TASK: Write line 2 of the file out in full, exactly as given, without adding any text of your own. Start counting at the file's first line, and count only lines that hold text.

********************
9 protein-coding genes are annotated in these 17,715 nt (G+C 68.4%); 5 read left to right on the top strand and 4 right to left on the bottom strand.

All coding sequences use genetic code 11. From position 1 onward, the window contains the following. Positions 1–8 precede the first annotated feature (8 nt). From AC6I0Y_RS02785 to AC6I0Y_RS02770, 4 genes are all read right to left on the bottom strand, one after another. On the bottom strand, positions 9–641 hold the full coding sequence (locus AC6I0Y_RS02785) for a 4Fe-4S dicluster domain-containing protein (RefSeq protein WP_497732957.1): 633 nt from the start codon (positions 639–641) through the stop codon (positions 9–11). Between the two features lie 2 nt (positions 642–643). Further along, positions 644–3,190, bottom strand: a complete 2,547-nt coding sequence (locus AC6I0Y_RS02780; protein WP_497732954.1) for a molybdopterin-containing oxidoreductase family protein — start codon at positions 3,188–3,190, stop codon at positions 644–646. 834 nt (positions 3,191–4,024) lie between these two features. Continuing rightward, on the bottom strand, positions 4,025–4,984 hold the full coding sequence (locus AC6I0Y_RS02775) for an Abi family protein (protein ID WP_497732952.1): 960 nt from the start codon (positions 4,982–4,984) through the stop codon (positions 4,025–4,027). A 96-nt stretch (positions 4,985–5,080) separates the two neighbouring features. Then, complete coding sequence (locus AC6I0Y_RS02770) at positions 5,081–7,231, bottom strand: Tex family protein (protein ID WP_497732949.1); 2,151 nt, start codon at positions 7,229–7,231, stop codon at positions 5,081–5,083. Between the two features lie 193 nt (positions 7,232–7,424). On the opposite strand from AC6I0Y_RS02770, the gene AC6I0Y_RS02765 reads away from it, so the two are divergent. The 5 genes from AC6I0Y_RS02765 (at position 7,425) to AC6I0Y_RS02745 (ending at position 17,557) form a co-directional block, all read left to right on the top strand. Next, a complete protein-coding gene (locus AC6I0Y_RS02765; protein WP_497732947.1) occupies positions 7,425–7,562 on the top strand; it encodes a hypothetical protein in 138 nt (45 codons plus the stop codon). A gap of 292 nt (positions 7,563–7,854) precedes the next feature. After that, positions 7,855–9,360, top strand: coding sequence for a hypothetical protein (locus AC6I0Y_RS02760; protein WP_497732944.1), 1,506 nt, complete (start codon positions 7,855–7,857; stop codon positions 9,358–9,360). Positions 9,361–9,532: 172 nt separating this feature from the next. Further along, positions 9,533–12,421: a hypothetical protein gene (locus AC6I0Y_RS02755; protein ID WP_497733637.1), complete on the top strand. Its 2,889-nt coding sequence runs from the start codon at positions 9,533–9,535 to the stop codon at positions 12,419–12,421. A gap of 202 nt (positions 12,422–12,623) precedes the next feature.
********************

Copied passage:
All coding sequences use genetic code 11. From position 1 onward, the window contains the following. Positions 1–8 precede the first annotated feature (8 nt). From AC6I0Y_RS02785 to AC6I0Y_RS02770, 4 genes are all read right to left on the bottom strand, one after another. On the bottom strand, positions 9–641 hold the full coding sequence (locus AC6I0Y_RS02785) for a 4Fe-4S dicluster domain-containing protein (RefSeq protein WP_497732957.1): 633 nt from the start codon (positions 639–641) through the stop codon (positions 9–11). Between the two features lie 2 nt (positions 642–643). Further along, positions 644–3,190, bottom strand: a complete 2,547-nt coding sequence (locus AC6I0Y_RS02780; protein WP_497732954.1) for a molybdopterin-containing oxidoreductase family protein — start codon at positions 3,188–3,190, stop codon at positions 644–646. 834 nt (positions 3,191–4,024) lie between these two features. Continuing rightward, on the bottom strand, positions 4,025–4,984 hold the full coding sequence (locus AC6I0Y_RS02775) for an Abi family protein (protein ID WP_497732952.1): 960 nt from the start codon (positions 4,982–4,984) through the stop codon (positions 4,025–4,027). A 96-nt stretch (positions 4,985–5,080) separates the two neighbouring features. Then, complete coding sequence (locus AC6I0Y_RS02770) at positions 5,081–7,231, bottom strand: Tex family protein (protein ID WP_497732949.1); 2,151 nt, start codon at positions 7,229–7,231, stop codon at positions 5,081–5,083. Between the two features lie 193 nt (positions 7,232–7,424). On the opposite strand from AC6I0Y_RS02770, the gene AC6I0Y_RS02765 reads away from it, so the two are divergent. The 5 genes from AC6I0Y_RS02765 (at position 7,425) to AC6I0Y_RS02745 (ending at position 17,557) form a co-directional block, all read left to right on the top strand. Next, a complete protein-coding gene (locus AC6I0Y_RS02765; protein WP_497732947.1) occupies positions 7,425–7,562 on the top strand; it encodes a hypothetical protein in 138 nt (45 codons plus the stop codon). A gap of 292 nt (positions 7,563–7,854) precedes the next feature. After that, positions 7,855–9,360, top strand: coding sequence for a hypothetical protein (locus AC6I0Y_RS02760; protein WP_497732944.1), 1,506 nt, complete (start codon positions 7,855–7,857; stop codon positions 9,358–9,360). Positions 9,361–9,532: 172 nt separating this feature from the next. Further along, positions 9,533–12,421: a hypothetical protein gene (locus AC6I0Y_RS02755; protein ID WP_497733637.1), complete on the top strand. Its 2,889-nt coding sequence runs from the start codon at positions 9,533–9,535 to the stop codon at positions 12,419–12,421. A gap of 202 nt (positions 12,422–12,623) precedes the next feature.